Sophomore Wins Engineering Presentation Contest

Mechanical engineering major Adrian Rodriguez recently won an engineering contest that recognizes outstanding speaking and presentation skills. Rodriguez won the Institution of Engineering & Technology’s regional Present Around the World competition on March 28 in Los Angeles, and will move on to the next level of competition this summer in Trinidad and Tobago.

Rodriguez, who is from Pasadena, said he’s not comfortable with public speaking. But when he heard about the contest and the potential trip to Trinidad, he decided to try. Over two months, he devised an engineering product — a re-engineered chain ring for a bicycle to improve peddling efficiency — and worked on his presentation.

The contest doesn’t reward the invention, only how the contestant presents it.

“I was really out of my comfort zone,” Rodriguez said. “I’m OK in small groups, but I need to practice presenting to larger groups. That’s important as an engineer. You can have the greatest idea, but if you can’t explain it to people no one will know about it.”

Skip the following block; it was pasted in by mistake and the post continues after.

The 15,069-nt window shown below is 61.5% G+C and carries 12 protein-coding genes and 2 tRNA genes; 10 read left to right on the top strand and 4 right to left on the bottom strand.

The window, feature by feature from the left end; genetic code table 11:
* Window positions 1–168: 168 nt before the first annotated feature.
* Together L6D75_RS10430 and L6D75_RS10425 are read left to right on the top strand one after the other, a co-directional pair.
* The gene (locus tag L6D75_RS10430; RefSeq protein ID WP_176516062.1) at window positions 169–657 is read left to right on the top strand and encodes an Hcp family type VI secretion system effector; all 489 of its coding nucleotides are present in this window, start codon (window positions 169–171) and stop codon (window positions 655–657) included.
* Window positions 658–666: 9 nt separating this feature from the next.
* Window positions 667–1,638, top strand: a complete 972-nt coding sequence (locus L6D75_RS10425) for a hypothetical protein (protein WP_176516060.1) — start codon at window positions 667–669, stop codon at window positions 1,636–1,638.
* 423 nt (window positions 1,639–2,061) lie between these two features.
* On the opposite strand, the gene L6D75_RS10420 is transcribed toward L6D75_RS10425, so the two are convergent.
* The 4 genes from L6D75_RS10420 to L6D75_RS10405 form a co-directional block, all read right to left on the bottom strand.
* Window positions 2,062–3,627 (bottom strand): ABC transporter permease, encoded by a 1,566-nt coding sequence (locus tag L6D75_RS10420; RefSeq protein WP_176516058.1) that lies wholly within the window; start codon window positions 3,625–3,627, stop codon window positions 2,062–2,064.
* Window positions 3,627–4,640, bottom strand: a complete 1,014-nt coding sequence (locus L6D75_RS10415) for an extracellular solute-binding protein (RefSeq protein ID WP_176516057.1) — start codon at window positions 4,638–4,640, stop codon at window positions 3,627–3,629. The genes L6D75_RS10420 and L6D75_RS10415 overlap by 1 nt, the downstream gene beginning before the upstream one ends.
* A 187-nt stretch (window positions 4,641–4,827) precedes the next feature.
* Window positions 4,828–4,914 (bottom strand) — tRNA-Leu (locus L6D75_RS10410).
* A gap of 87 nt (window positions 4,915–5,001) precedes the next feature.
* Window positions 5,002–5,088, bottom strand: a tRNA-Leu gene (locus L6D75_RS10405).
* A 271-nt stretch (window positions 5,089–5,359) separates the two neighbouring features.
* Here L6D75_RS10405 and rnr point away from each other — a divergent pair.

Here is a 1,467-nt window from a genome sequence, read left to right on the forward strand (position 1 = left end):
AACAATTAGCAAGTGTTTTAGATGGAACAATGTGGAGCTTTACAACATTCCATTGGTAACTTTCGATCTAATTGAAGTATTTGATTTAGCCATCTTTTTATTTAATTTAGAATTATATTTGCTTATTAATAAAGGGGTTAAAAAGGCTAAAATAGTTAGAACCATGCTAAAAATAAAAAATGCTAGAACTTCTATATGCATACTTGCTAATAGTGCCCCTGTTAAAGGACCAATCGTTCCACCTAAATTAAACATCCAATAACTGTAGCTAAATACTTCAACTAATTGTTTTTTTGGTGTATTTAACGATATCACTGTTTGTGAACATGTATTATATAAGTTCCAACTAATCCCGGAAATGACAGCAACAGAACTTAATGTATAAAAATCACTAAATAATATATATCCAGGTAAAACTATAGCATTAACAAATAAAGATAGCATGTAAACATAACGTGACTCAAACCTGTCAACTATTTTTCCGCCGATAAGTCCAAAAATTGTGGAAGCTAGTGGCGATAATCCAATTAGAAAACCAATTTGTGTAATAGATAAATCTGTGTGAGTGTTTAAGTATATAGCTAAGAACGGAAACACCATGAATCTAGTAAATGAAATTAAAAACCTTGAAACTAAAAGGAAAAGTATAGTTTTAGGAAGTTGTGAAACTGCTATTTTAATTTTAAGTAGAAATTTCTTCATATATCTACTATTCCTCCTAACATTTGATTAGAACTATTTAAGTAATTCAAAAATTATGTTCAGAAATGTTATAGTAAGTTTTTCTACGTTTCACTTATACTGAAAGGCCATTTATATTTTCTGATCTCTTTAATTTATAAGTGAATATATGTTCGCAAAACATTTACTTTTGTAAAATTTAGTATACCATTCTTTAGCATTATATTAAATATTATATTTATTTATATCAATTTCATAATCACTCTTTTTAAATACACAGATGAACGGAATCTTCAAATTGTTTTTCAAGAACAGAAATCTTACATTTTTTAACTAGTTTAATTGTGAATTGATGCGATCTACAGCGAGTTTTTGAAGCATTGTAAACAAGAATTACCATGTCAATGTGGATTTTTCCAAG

While working in the lab, friends often stopped and asked questions. “That was helpful to practice explaining it,” he said. “I had to get the concept across in simple terms. All of my friends really helped with that.”

The 19-year-old wowed the judges, beating competitors who had more engineering experience.

Judges were impressed by “his knowledge and understanding of the topic he chose and the commercial considerations,” said Richard Tregaskes, chairman of the IET’s Southern California Local Network. “Adrian is quiet and introverted. But the whole purpose of Present Around the World is to give young engineers and potential engineers the confidence to speak up. It’s all about communication.”

Rodriguez said his Loyola Marymount University education is helping shape his approach to engineering studies. One reason he chose the school was because the mission statement encourages responsible citizenship.

“I remember it said something about using your knowledge for others,” he said. “As an engineer you want to be constructive in helping people do things easier or better, and I think that’s exciting.”